“Be prepared, and prepare yourself, you and all your companies that are assembled about you, and be a guard for them.
“If I go and prepare a place for you, I will come again and receive you to Myself, that where I am, there you may be also.
The horse is prepared for the day of battle, But victory belongs to the LORD.
For we are His workmanship, created in Christ Jesus for good works, which God prepared beforehand so that we would walk in them.
Are You Being Prepared?
From: Our Daily Bread
The Lord who rescued me from the paw of the lion and . . . the bear will rescue me. 1 Samuel 17:37
I worked at a fast-food restaurant for over two years in high school. Some aspects of the job were difficult. Customers verbalized their anger while I apologized for the unwanted slice of cheese on the sandwich I didn’t make. Soon after I left, I applied for a computer job at my university. The employers were more interested in my fast-food experience than my computer skills. They wanted to know that I knew how to deal with people. My experience in unpleasant circumstances prepared me for a better job!
Young David persevered through an experience we might well call unpleasant. When Israel was challenged to send someone to fight Goliath, no one was brave enough to step up to the task. No one but David. King Saul was reluctant to send him to fight, but David explained that as a shepherd he had fought and killed a lion and a bear for the sake of the sheep (1 Sam. 17:34–36). Confidently he stated, “The Lord who rescued me from the paw of the lion and . . . the bear will rescue me from the hand of this Philistine” (v. 37).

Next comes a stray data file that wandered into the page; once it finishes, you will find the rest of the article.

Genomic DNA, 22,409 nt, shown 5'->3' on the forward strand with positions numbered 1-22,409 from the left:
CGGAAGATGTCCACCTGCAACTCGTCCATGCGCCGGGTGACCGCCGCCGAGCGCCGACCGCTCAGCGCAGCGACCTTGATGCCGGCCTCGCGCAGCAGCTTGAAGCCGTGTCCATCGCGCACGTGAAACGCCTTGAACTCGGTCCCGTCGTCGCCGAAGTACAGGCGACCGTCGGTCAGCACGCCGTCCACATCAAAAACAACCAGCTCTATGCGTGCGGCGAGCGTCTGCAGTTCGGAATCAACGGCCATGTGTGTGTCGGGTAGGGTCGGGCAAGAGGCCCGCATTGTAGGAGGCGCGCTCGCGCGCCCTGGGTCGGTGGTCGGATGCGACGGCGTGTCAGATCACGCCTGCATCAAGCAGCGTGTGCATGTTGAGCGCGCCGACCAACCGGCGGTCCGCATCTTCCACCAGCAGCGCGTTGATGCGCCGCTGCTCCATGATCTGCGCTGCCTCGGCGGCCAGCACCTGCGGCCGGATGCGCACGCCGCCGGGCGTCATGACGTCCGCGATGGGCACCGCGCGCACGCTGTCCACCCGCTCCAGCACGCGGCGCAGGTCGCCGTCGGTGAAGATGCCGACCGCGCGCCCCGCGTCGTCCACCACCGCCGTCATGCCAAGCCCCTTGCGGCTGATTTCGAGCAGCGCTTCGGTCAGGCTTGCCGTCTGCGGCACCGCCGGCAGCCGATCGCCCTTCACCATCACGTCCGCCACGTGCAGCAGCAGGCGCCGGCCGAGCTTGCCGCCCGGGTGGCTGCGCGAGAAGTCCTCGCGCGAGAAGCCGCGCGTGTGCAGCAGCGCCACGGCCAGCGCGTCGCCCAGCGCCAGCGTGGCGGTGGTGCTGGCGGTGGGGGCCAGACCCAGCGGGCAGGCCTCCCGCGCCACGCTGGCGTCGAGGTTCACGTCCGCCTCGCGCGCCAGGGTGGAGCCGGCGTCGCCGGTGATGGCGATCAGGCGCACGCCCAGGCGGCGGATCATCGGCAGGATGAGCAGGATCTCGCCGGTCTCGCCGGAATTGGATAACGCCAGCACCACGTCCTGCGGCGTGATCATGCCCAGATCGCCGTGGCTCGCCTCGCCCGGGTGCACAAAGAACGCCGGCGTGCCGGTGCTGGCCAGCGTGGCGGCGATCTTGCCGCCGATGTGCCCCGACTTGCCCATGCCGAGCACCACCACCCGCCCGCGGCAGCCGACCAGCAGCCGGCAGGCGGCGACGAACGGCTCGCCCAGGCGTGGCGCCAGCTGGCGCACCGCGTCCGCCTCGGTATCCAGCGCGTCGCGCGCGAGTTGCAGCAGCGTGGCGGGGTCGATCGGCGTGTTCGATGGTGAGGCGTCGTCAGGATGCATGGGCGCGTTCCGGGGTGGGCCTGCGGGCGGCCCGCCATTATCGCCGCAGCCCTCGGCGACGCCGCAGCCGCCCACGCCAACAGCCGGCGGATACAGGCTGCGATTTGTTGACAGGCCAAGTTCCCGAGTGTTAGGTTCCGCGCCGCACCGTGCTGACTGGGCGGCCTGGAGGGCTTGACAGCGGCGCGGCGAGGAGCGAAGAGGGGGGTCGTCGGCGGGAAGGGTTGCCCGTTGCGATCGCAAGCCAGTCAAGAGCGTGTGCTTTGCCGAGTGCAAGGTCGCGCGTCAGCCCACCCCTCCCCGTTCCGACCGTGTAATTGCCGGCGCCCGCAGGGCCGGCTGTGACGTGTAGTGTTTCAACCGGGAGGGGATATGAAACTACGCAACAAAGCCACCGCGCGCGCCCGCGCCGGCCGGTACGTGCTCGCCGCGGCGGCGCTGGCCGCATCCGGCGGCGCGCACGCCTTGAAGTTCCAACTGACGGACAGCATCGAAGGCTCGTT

Being a shepherd didn’t earn David much respect, but it prepared him to fight Goliath and eventually become Israel’s greatest king. We may be in difficult circumstances, but through them God might be preparing us for something greater!
Lord, help me to hold on during the unpleasant times in my life knowing that You may be preparing me for something greater.
God uses present circumstances to prepare us for the future.
My Life’s Spiritual Honor and Duty
I am not a superior person among other people— I am a bondservant of the Lord Jesus. Paul said, “…you are not your own…you were bought at a price…” (1 Corinthians 6:19-20). Paul sold himself to Jesus Christ and he said, in effect, “I am a debtor to everyone on the face of the earth because of the gospel of Jesus; I am free only that I may be an absolute bondservant of His.” That is the characteristic of a Christian’s life once this level of spiritual honor and duty becomes real. Quit praying about yourself and spend your life for the sake of others as the bondservant of Jesus. That is the true meaning of being broken bread and poured-out wine in real life.
“He makes me lie down in green pastures, He leads me beside quiet waters, He restores my soul.” Psalm 23:2-3
A pastor friend of mine was telling another pastor about the long-awaited vacation that he and his family were preparing for. The other pastor immediately replied, “Vacation? I never take a vacation. Satan doesn’t take a vacation and neither do I!”
To which my friend wisely retorted, “Well, that’s all right. Satan has never been my example!”